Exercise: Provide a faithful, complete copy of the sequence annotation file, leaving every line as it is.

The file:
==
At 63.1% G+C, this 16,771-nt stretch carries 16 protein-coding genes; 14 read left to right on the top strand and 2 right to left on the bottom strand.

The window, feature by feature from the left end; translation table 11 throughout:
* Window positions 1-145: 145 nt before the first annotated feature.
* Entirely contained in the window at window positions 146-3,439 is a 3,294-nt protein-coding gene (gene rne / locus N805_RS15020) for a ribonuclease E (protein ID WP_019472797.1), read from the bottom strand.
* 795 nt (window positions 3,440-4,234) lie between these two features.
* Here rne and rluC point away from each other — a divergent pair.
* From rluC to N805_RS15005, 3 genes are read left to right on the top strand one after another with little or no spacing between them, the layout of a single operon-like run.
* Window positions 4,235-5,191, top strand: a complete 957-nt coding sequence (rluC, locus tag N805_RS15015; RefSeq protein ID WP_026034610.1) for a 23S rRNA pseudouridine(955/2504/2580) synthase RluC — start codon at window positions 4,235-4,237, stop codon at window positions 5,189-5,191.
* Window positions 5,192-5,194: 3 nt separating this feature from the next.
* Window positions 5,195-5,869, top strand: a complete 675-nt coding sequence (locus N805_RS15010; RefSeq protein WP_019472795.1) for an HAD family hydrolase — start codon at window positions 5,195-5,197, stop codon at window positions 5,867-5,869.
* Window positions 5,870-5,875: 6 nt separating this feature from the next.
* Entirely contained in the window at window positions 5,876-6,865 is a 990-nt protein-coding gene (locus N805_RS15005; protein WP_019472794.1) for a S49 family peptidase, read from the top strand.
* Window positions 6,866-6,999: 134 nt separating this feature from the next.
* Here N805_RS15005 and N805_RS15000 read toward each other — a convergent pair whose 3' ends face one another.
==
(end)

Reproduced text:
At 63.1% G+C, this 16,771-nt stretch carries 16 protein-coding genes; 14 read left to right on the top strand and 2 right to left on the bottom strand.

The window, feature by feature from the left end; translation table 11 throughout:
* Window positions 1-145: 145 nt before the first annotated feature.
* Entirely contained in the window at window positions 146-3,439 is a 3,294-nt protein-coding gene (gene rne / locus N805_RS15020) for a ribonuclease E (protein ID WP_019472797.1), read from the bottom strand.
* 795 nt (window positions 3,440-4,234) lie between these two features.
* Here rne and rluC point away from each other — a divergent pair.
* From rluC to N805_RS15005, 3 genes are read left to right on the top strand one after another with little or no spacing between them, the layout of a single operon-like run.
* Window positions 4,235-5,191, top strand: a complete 957-nt coding sequence (rluC, locus tag N805_RS15015; RefSeq protein ID WP_026034610.1) for a 23S rRNA pseudouridine(955/2504/2580) synthase RluC — start codon at window positions 4,235-4,237, stop codon at window positions 5,189-5,191.
* Window positions 5,192-5,194: 3 nt separating this feature from the next.
* Window positions 5,195-5,869, top strand: a complete 675-nt coding sequence (locus N805_RS15010; RefSeq protein WP_019472795.1) for an HAD family hydrolase — start codon at window positions 5,195-5,197, stop codon at window positions 5,867-5,869.
* Window positions 5,870-5,875: 6 nt separating this feature from the next.
* Entirely contained in the window at window positions 5,876-6,865 is a 990-nt protein-coding gene (locus N805_RS15005; protein WP_019472794.1) for a S49 family peptidase, read from the top strand.
* Window positions 6,866-6,999: 134 nt separating this feature from the next.
* Here N805_RS15005 and N805_RS15000 read toward each other — a convergent pair whose 3' ends face one another.